Today, however, Lady Gaga has let me down. Today, Lady Gaga is disobeying her own mantra, because instead of being a queen, she’s just being a drag. Today, my friends, Lady Gaga has threatened to sue a company that sells human breast milk ice cream.
Word on the street is that President Obama is about to nominate Solicitor General Elena Kagan to the Supreme Court. This makes sense; there are many good reasons to nominate Kagan.
But what if Obama were to think outside the box in terms of SCOTUS nominations? What if he nominated, say, Lady Gaga to the high court? (She is not without ties to the legal world; she is, after all, the unofficial mascot of Cornell Law.)
If Lady Gaga were to become Justice Gaga, we could look forward to Supreme Court correspondent Nina Totenberg filing dispatches for NPR like this:
Wow. That was bizarre. So what’s the story behind this video?
This is not a typical lede for a post on the Wall Street Journal Law Blog. Ashby Jones writes:
Cornell is the Lady Gaga of the law-school world. Both are white hot, but the explanations behind each’s popularity don’t fully add up.
Dem’s fighting words, Ashby. You’re not a bad guy, but Lady Gaga has more fabulosity in a single fake eyelash than you will ever possess. Her popularity is entirely explicable — due to her delightfully danceable music, and her genius as a performer — and richly deserved.
(Just watch the video for Poker Face. Res ipsa loquitur.)
Now, what about Cornell Law School? And other leading law schools — which celebrities do they most closely resemble?
In a land that is right here and in a time that is right now, a technology has arisen so powerful that it can replace basic human document review. Is it time to bow down before our new robot overlords?
First, here’s a little story about me: my life in the legal world began as a paralegal. My first case was a GIANT patent infringement case that was already six years old and had involved as many as five companies, multiple US courts, the ITC and an international standards committee. I knew nothing about any of this.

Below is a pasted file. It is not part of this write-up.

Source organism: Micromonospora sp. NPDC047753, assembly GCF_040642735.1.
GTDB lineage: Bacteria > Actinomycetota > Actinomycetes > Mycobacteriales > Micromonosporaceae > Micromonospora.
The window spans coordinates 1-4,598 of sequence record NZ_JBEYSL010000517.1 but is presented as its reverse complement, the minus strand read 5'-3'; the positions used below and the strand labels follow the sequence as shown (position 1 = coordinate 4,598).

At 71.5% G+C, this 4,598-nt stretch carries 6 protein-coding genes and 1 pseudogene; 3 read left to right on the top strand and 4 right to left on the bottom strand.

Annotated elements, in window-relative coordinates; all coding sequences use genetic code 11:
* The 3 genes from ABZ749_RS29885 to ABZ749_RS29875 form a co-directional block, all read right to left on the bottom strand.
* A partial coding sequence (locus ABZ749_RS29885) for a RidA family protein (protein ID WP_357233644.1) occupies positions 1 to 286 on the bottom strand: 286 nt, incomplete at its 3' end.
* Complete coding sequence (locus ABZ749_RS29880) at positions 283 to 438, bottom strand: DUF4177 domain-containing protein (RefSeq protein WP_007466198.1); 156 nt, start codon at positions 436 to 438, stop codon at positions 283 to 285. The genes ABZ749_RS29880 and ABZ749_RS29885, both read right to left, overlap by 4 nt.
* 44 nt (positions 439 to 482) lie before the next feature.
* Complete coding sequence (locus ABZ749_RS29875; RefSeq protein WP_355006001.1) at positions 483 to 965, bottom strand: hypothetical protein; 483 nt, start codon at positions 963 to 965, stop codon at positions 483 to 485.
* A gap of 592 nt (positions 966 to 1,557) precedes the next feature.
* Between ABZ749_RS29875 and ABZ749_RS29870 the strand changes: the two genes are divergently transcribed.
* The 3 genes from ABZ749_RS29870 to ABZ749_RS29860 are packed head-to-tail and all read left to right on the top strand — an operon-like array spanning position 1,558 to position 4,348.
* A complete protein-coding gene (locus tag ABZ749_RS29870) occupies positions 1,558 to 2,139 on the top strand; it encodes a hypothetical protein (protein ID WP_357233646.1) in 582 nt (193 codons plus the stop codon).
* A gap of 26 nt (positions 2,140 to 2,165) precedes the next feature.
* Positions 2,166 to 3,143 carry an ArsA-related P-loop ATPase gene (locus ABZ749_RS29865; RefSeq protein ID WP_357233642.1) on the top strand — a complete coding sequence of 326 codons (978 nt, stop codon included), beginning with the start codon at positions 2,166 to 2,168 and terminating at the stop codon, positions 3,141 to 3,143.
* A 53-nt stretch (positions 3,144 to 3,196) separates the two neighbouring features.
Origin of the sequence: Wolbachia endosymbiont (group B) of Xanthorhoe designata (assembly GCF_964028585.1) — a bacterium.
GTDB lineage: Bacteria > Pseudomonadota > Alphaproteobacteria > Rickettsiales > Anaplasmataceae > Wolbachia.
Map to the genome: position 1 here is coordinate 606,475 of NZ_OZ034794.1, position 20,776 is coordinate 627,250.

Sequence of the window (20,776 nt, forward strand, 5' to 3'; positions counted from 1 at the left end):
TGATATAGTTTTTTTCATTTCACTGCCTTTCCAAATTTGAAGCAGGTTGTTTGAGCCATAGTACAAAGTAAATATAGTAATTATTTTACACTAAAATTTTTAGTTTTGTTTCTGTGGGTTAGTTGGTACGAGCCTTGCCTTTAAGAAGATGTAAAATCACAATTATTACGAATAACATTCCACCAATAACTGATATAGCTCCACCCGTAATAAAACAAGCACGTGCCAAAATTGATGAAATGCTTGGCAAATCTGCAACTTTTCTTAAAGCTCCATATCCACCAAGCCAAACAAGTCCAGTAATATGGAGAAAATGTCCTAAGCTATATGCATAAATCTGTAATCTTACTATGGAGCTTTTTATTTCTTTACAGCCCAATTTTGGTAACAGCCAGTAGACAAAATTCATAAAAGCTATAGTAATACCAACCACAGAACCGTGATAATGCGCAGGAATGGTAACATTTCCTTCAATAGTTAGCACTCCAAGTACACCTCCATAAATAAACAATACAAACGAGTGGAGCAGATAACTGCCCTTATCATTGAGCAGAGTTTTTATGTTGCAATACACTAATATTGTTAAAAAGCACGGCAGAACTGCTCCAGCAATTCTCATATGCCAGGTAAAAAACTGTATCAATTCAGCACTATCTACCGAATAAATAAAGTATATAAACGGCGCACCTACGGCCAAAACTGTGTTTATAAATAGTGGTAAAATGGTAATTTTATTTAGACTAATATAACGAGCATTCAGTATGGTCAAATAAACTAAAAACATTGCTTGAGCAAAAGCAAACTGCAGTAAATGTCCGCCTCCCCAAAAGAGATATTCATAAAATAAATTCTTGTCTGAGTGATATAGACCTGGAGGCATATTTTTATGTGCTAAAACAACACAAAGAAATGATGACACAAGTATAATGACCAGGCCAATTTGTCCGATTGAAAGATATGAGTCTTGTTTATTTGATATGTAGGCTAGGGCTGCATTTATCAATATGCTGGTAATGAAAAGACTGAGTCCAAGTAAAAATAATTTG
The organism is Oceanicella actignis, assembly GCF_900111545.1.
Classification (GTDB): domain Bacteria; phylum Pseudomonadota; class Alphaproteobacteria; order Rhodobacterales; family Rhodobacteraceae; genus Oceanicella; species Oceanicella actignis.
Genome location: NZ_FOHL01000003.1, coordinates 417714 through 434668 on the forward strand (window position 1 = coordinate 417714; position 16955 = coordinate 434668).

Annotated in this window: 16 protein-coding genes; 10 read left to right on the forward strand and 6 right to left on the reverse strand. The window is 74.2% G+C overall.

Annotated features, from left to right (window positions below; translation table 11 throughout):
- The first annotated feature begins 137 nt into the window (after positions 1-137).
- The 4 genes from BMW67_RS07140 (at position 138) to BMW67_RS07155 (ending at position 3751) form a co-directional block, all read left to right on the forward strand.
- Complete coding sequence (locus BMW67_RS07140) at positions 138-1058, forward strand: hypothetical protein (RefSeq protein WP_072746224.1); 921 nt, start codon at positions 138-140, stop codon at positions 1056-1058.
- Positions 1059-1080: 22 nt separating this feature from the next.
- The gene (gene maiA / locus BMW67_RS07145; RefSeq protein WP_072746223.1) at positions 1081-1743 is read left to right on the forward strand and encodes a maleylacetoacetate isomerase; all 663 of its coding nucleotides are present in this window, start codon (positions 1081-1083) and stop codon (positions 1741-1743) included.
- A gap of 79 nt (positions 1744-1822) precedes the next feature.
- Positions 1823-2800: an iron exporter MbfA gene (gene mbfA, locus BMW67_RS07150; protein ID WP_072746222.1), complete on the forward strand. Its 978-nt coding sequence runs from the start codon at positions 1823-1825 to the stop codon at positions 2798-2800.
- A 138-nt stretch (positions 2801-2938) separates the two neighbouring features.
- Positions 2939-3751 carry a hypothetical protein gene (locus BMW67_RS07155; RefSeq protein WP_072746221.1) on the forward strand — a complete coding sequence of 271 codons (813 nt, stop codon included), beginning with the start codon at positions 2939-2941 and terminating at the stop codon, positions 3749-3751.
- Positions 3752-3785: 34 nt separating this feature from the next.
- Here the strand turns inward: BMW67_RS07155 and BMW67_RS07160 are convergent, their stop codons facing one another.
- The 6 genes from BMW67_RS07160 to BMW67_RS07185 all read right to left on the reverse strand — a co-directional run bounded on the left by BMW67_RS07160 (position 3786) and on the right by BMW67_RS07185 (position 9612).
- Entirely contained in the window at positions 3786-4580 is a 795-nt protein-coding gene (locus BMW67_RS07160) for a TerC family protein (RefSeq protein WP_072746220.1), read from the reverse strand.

On my first day, my supervisor (a paralegal with at least eight other cases driving her crazy) sat me down in front of a Concordance database with a 100,000+ patents and patent file histories. “Code these,” she said. I learned that “coding”, for the purposes of this exercise, meant manually typing the inventor’s name, the title of the patent, the assignee, the file date, and other objective data for each document. I worked on that project – and only that project – for at least the first six months of my job. After a week or so, time began to blur.
What I know, in retrospect and with absolutely certainty, is that as time began to blur, so did my judgment. So did my attention to detail. If you could tell me that I did not make at least one mistake a day – one inconsistent spelling, one reversed day and month, one incorrectly spaced title – I frankly would need to see your evidence. I would not believe it. The human mind is trainable but it is not a machine.
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We currently have a number of active openings for associate roles at US and UK firms in HK / China, Singapore and two new in-house openings. As always, please feel free to reach out to us at firstname.lastname@example.org in order to get details of current openings in Asia, as well as to discuss the Asia markets in general and what we expect for openings later this year. Our Evan Jowers and Robert Kinney will be in Beijing the week of March 25 and Evan Jowers will be in Hong Kong the week of April 1, if you would like to meet them in person.
The US associate openings we have in law firms are in the usual areas of M&A, cap markets, FCPA / white collar litigation, finance, and project finance. The most urgent of our top tier (top 15 US or magic circle) law firm openings in Asia (among many other firm openings that we have in Asia) are as follows: